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How Rome Conquered Greece - Roman History DOCUMENTARY

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  • How Rome Conquered Greece - Roman History DOCUMENTARY

    2:6:45

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    Kings and Generals animated historical animated documentary series on the history of ancient Roman and ancient Greek history continue with a video explaining how Rome conquered Greece. In this video, we will cover the first Roman intervention into Greece during the First Macedonian War, followed by the Second Macedonian War, Seleucid War, Aetolian War, Third Macedonian War, Fourth Macedonian War, and the Achaean War, featuring famous battles like Pydna, Cynoscephalae, Aous, Magnesia, Thermopylae, Callinicus, and the prominent generals like Titus Quinctius Flamininus, Philip V, Perseus, Eumenes II, Antioch III, Hannibal, Publius Cornelius Scipio Africanus,
    Lucius Cornelius Scipio Asiaticus and others.

    Support us on Patreon: or Paypal: or by joining the youtube membership: We are grateful to our patrons and sponsors, who made this video possible:

    The video was made by MalayArcher ( while the script was researched and written by Matt Hollis. This video was narrated by Officially Devin (

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    #Documentary #Greece #Rome

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  • How Rome Conquered Greece - History DOCUMENTARY

    7:51

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  • How Did The Romans Beat The Greeks?- Legions Vs Phalanx, Gladius Vs Sarissa

    11:02

    Ancient Rome was originally an Italic settlement dating from the 8th century BC that grew into the city of Rome and which subsequently gave its name to the empire over which it ruled and to the widespread civilisation the empire developed. The Roman empire expanded to become one of the largest empires in the ancient world, though still ruled from the city, with an estimated 50 to 90 million inhabitants and covering 5.0 million square kilometres at its height in AD 117.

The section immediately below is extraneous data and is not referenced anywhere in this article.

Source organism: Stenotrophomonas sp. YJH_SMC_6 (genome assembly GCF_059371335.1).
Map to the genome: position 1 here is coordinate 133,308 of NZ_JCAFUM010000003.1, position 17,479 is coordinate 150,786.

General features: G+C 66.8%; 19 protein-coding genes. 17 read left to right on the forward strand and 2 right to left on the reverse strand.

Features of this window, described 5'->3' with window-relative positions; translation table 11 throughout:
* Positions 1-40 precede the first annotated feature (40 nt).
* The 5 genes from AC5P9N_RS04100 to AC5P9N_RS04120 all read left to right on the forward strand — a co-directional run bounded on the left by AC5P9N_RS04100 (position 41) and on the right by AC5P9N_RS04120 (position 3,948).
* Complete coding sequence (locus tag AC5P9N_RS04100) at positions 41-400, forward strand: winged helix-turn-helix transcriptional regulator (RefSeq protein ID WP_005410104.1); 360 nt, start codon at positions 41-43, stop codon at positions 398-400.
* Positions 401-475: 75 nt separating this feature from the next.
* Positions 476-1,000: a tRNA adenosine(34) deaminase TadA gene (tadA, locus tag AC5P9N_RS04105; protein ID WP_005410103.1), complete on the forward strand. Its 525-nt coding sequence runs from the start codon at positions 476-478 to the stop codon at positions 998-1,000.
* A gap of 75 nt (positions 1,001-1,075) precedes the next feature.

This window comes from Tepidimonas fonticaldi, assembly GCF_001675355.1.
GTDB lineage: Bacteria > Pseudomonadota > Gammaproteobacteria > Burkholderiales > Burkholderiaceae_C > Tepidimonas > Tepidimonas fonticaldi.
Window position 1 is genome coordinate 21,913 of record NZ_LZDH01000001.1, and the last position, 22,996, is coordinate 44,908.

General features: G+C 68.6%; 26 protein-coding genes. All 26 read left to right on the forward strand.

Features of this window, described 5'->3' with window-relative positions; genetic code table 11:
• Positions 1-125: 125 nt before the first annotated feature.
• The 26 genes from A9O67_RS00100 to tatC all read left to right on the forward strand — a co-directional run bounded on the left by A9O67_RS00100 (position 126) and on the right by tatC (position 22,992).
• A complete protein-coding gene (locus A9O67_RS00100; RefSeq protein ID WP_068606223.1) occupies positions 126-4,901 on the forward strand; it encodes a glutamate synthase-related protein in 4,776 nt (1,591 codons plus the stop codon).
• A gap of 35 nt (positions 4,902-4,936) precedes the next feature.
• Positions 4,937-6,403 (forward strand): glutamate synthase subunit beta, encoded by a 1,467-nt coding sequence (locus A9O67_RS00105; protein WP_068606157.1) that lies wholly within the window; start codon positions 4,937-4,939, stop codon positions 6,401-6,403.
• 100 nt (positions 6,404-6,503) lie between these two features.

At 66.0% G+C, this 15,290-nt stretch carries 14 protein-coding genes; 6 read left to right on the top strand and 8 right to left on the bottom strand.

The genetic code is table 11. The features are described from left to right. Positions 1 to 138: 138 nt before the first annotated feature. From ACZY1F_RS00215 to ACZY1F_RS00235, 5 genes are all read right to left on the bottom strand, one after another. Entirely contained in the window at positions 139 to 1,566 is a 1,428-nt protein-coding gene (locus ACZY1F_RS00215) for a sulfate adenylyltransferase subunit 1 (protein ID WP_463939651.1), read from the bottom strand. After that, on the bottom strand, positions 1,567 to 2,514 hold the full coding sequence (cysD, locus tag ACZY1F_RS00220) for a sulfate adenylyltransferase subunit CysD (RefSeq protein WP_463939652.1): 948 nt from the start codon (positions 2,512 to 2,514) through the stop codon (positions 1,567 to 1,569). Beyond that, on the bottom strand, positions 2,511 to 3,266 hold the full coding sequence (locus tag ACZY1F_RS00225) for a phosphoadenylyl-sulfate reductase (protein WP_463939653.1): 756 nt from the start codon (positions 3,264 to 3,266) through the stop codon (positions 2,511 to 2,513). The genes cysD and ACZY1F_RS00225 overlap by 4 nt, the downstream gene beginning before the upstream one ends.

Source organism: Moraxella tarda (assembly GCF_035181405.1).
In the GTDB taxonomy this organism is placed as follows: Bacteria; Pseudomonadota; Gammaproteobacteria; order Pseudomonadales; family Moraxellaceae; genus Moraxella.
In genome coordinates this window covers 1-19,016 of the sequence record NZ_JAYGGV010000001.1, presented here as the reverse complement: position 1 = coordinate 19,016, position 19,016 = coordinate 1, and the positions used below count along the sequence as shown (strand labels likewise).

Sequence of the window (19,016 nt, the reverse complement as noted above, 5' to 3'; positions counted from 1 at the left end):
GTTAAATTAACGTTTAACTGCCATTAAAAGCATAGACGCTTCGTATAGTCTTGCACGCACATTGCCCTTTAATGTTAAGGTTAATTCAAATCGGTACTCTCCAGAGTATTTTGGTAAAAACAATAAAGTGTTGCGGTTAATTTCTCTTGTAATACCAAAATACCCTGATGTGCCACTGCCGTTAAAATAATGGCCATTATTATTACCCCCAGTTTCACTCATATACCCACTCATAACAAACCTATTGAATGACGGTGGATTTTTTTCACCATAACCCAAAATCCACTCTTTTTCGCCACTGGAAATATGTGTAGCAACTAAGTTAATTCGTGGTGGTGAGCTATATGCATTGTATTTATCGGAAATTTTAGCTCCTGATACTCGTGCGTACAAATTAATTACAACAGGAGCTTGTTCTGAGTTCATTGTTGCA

Ancient Roman civilisation has contributed to modern government, law, politics, engineering, art, literature, architecture, technology, warfare, religion, language and society. Rome professionalised and expanded its military and created a system of government called res publica, the inspiration for modern republics such as the United States and France. It achieved impressive technological and architectural feats, such as the construction of an extensive system of aqueducts and roads, as well as the construction of large monuments, palaces, and public facilities.
    By the end of the Republic (27 BC), Rome had conquered the lands around the Mediterranean and beyond: its domain extended from the Atlantic to Arabia and from the mouth of the Rhine to North Africa. The Roman Empire emerged with the end of the Republic and the dictatorship of Augustus Caesar. 721 years of Roman-Persian Wars started in 92 BC with their first war against Parthia. It would become the longest conflict in human history, and have major lasting effects and consequences for both empires. Under Trajan, the Empire reached its territorial peak. Republican mores and traditions started to decline during the imperial period, with civil wars becoming a prelude common to the rise of a new emperor.

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  • How did the Romans conquer classical Greece?

    4:34

    Author Robin Waterfield discusses the premise for Taken at the Flood, the dramatic tale of brutality, determination, and the birth of an empire. He examines how the Romans managed to keep Greek territories under their control throughout this time.

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  • The Rise of Rome - How Italy Was Conquered